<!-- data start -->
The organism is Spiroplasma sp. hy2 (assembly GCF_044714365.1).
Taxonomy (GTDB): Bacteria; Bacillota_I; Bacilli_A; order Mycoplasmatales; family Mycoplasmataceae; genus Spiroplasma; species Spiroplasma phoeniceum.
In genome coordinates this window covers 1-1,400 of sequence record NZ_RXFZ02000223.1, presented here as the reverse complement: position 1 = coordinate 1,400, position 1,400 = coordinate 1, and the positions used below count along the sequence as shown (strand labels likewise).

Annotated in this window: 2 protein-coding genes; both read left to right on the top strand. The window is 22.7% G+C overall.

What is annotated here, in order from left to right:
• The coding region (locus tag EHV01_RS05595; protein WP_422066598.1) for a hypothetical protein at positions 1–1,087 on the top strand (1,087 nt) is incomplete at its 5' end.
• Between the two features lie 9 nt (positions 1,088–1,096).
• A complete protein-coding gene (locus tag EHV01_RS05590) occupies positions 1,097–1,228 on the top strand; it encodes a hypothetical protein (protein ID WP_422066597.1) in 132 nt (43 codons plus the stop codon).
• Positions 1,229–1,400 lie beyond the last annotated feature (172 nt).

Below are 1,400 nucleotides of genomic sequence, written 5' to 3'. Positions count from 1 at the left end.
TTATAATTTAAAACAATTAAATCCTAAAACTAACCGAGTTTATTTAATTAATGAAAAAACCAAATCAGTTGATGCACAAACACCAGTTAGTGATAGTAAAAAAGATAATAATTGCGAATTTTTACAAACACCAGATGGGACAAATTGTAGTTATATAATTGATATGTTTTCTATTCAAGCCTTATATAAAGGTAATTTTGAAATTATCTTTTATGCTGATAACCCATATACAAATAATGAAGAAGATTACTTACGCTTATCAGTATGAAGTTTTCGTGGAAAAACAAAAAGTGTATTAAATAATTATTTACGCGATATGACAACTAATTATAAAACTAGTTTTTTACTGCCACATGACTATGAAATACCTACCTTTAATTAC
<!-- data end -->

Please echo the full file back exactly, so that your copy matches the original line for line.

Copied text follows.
The organism is Spiroplasma sp. hy2 (assembly GCF_044714365.1).
Taxonomy (GTDB): Bacteria; Bacillota_I; Bacilli_A; order Mycoplasmatales; family Mycoplasmataceae; genus Spiroplasma; species Spiroplasma phoeniceum.
In genome coordinates this window covers 1-1,400 of sequence record NZ_RXFZ02000223.1, presented here as the reverse complement: position 1 = coordinate 1,400, position 1,400 = coordinate 1, and the positions used below count along the sequence as shown (strand labels likewise).

Annotated in this window: 2 protein-coding genes; both read left to right on the top strand. The window is 22.7% G+C overall.

What is annotated here, in order from left to right:
• The coding region (locus tag EHV01_RS05595; protein WP_422066598.1) for a hypothetical protein at positions 1–1,087 on the top strand (1,087 nt) is incomplete at its 5' end.
• Between the two features lie 9 nt (positions 1,088–1,096).
• A complete protein-coding gene (locus tag EHV01_RS05590) occupies positions 1,097–1,228 on the top strand; it encodes a hypothetical protein (protein ID WP_422066597.1) in 132 nt (43 codons plus the stop codon).
• Positions 1,229–1,400 lie beyond the last annotated feature (172 nt).

Below are 1,400 nucleotides of genomic sequence, written 5' to 3'. Positions count from 1 at the left end.
TTATAATTTAAAACAATTAAATCCTAAAACTAACCGAGTTTATTTAATTAATGAAAAAACCAAATCAGTTGATGCACAAACACCAGTTAGTGATAGTAAAAAAGATAATAATTGCGAATTTTTACAAACACCAGATGGGACAAATTGTAGTTATATAATTGATATGTTTTCTATTCAAGCCTTATATAAAGGTAATTTTGAAATTATCTTTTATGCTGATAACCCATATACAAATAATGAAGAAGATTACTTACGCTTATCAGTATGAAGTTTTCGTGGAAAAACAAAAAGTGTATTAAATAATTATTTACGCGATATGACAACTAATTATAAAACTAGTTTTTTACTGCCACATGACTATGAAATACCTACCTTTAATTAC